Making up pocket-sized photo albums for children and the deploying parent – this can always be kept handy to flick through.
A collage of photos of the deployed parent, kept close to where a child can regularly see it. Recommended for babies!
Get the deploying parent to record a few video clips that can be run on the computer at any time – special messages, songs to keep the loved one feeling close.
Instead of counting down the days until R&R/end of tour on a calendar, fill a jar with sweets – one a day until they come home, only 2 sweets to go!
“We always do a memory box before dad goes away, he puts things in for them and they put things in themselves, we then make him up a little box and sneak it into his bergen before he leaves. We put things like photos, shells that we've collected at the beach, aftershave/perfume samples, a CD with a song that reminds them of him...normally something we all dance and sing to in the car on our endless journeys home! Then when they're having a day that they miss dad they have a moment to themselves with their box, always cheers them up.”
“Take the children to build a bear and then get dad to record a little bedtime message. The bedtime message can be put in the bear so that the children can hear dad’s voice every night before they go to sleep. My two have them, although my 13 year old would never admit to it, they sleep with them every night!”
Don't forget Storybook Soldiers. This is a scheme that allows soldiers to pre-record a bedtime story for their children. The reading is editing to remove background noise before adding sound effects and music. Contact your local HIVE or AEC for details or visit www.storybooksoldiers.co.uk
Daily or weekly homework clubs and monthly Saturday activities to take the pressure off the lone parent.
Ebluey opportunities for kids at lunchtime - even the smallest kids can log on and get help typing a bluey.
”When the regiment had their homecoming parade the whole school came to line the streets too.”
A smiley face board where children can put up a smiley face, a sad face or a 'not sure' face. The teacher/assistant could then talk to the child about what they were feeling.
Regular group get-togethers on dealing with children's emotions and behaviour would be good.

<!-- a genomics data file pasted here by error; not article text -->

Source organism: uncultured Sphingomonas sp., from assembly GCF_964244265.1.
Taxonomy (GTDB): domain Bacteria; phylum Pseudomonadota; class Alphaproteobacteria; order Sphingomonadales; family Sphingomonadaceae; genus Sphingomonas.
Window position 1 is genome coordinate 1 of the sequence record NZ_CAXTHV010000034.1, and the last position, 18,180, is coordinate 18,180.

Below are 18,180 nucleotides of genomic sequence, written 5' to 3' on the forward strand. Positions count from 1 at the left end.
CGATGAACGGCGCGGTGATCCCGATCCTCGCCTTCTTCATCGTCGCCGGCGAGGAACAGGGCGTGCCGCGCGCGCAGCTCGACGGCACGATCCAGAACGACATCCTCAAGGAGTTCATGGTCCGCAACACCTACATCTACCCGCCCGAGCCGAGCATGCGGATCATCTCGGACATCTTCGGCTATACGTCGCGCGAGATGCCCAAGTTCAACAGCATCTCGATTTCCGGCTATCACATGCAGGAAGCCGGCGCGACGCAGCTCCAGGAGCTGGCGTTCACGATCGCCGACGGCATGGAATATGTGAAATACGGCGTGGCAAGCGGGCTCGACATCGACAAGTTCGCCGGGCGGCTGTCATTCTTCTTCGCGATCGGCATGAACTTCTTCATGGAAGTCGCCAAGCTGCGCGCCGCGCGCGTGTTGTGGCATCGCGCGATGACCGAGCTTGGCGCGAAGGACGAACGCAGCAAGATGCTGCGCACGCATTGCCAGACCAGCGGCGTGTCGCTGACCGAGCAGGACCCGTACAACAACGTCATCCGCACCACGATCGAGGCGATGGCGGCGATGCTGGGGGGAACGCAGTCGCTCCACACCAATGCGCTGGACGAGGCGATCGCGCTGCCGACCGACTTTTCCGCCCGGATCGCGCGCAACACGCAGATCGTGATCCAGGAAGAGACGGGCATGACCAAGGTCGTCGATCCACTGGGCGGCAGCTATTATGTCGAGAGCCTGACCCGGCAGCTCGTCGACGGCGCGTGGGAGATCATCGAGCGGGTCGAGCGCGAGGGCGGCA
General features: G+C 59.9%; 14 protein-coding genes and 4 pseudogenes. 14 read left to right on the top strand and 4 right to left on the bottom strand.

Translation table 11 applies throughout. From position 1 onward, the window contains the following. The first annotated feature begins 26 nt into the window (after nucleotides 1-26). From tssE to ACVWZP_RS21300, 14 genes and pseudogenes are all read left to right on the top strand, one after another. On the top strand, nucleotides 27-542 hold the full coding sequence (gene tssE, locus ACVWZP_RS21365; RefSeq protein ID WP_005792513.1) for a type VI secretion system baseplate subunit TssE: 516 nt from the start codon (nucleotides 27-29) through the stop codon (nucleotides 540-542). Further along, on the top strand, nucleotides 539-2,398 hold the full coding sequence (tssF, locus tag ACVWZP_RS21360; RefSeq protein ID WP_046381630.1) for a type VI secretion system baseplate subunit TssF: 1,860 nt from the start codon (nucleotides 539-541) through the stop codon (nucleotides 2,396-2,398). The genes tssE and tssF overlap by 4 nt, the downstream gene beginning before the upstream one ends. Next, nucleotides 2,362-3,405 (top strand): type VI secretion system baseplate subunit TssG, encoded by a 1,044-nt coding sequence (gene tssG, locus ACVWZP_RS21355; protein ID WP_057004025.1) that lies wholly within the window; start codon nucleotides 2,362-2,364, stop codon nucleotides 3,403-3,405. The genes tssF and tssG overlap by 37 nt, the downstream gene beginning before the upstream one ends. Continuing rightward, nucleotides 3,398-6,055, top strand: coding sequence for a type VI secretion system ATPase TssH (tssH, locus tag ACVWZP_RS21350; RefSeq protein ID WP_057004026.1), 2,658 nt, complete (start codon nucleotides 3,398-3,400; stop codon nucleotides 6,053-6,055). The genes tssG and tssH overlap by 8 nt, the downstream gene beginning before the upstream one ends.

“Our current school is an international school and the Americans have a Hearts Apart programme where kids can go at lunch time to play, do craft and discuss how they feel if a parent is deployed. I'm told they can even go if they are missing extended family because they are posted overseas.”
The opportunity to draw pictures and write to the deployed parent at school, which could then be sent on in a parcel.
“My daughter took her atlas and a photo into school for circle time to talk about what her Daddy did and where he was.”
How to deal with media coverage - a circle time spent talking about what we see on the news and why they need to speak to the teacher if they have any questions.
Use the fax bluey forms for writing and drawing on, then send these via the welfare office fax bluey machine off to distant lands! This could even turn it into a class activity – ICT skills and purposeful writing - as many regiments have notice boards with messages of support pinned to them.
“One teacher taught all the children in year 1 to email and they sent a class email to my husband.”
Communication is essential - I have told my children’s new school that we are facing a separation of 1 year in October and they have been sympathetic and have informed the new teacher for next year.
Schools can make a special effort to ensure that Fathers/Mothers Day cards and the like are made and sent home well in advance to ensure that they can be received in theatre by the day itself.